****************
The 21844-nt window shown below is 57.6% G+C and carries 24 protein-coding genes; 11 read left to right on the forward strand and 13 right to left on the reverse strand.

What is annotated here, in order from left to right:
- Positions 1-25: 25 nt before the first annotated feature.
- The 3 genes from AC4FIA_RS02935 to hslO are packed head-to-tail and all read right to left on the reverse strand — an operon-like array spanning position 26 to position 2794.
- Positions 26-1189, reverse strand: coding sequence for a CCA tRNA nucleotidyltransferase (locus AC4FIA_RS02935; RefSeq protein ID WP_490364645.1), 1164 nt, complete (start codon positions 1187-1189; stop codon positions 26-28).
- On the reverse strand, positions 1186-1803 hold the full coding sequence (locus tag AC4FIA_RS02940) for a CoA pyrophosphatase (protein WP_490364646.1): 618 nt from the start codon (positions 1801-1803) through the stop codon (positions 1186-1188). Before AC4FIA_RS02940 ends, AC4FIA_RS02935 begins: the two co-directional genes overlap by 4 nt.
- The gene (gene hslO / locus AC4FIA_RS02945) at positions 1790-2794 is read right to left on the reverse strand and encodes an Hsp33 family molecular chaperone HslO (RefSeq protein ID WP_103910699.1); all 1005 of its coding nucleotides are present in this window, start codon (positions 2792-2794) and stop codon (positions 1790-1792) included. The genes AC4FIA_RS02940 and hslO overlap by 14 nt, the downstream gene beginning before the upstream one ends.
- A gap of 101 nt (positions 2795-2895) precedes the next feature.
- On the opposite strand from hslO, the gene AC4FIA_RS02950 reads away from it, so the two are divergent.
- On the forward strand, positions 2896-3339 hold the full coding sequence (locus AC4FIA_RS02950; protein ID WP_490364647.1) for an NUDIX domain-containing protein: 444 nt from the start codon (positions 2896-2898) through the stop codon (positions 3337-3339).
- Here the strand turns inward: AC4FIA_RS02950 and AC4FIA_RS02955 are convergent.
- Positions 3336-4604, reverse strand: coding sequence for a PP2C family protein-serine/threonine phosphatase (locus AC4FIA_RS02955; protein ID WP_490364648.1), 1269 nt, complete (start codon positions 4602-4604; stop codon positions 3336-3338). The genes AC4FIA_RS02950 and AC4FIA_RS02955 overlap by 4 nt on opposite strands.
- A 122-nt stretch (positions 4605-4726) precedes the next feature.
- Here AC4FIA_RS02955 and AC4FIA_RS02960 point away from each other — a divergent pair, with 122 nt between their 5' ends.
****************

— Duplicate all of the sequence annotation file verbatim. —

The 21844-nt window shown below is 57.6% G+C and carries 24 protein-coding genes; 11 read left to right on the forward strand and 13 right to left on the reverse strand.

What is annotated here, in order from left to right:
- Positions 1-25: 25 nt before the first annotated feature.
- The 3 genes from AC4FIA_RS02935 to hslO are packed head-to-tail and all read right to left on the reverse strand — an operon-like array spanning position 26 to position 2794.
- Positions 26-1189, reverse strand: coding sequence for a CCA tRNA nucleotidyltransferase (locus AC4FIA_RS02935; RefSeq protein ID WP_490364645.1), 1164 nt, complete (start codon positions 1187-1189; stop codon positions 26-28).
- On the reverse strand, positions 1186-1803 hold the full coding sequence (locus tag AC4FIA_RS02940) for a CoA pyrophosphatase (protein WP_490364646.1): 618 nt from the start codon (positions 1801-1803) through the stop codon (positions 1186-1188). Before AC4FIA_RS02940 ends, AC4FIA_RS02935 begins: the two co-directional genes overlap by 4 nt.
- The gene (gene hslO / locus AC4FIA_RS02945) at positions 1790-2794 is read right to left on the reverse strand and encodes an Hsp33 family molecular chaperone HslO (RefSeq protein ID WP_103910699.1); all 1005 of its coding nucleotides are present in this window, start codon (positions 2792-2794) and stop codon (positions 1790-1792) included. The genes AC4FIA_RS02940 and hslO overlap by 14 nt, the downstream gene beginning before the upstream one ends.
- A gap of 101 nt (positions 2795-2895) precedes the next feature.
- On the opposite strand from hslO, the gene AC4FIA_RS02950 reads away from it, so the two are divergent.
- On the forward strand, positions 2896-3339 hold the full coding sequence (locus AC4FIA_RS02950; protein ID WP_490364647.1) for an NUDIX domain-containing protein: 444 nt from the start codon (positions 2896-2898) through the stop codon (positions 3337-3339).
- Here the strand turns inward: AC4FIA_RS02950 and AC4FIA_RS02955 are convergent.
- Positions 3336-4604, reverse strand: coding sequence for a PP2C family protein-serine/threonine phosphatase (locus AC4FIA_RS02955; protein ID WP_490364648.1), 1269 nt, complete (start codon positions 4602-4604; stop codon positions 3336-3338). The genes AC4FIA_RS02950 and AC4FIA_RS02955 overlap by 4 nt on opposite strands.
- A 122-nt stretch (positions 4605-4726) precedes the next feature.
- Here AC4FIA_RS02955 and AC4FIA_RS02960 point away from each other — a divergent pair, with 122 nt between their 5' ends.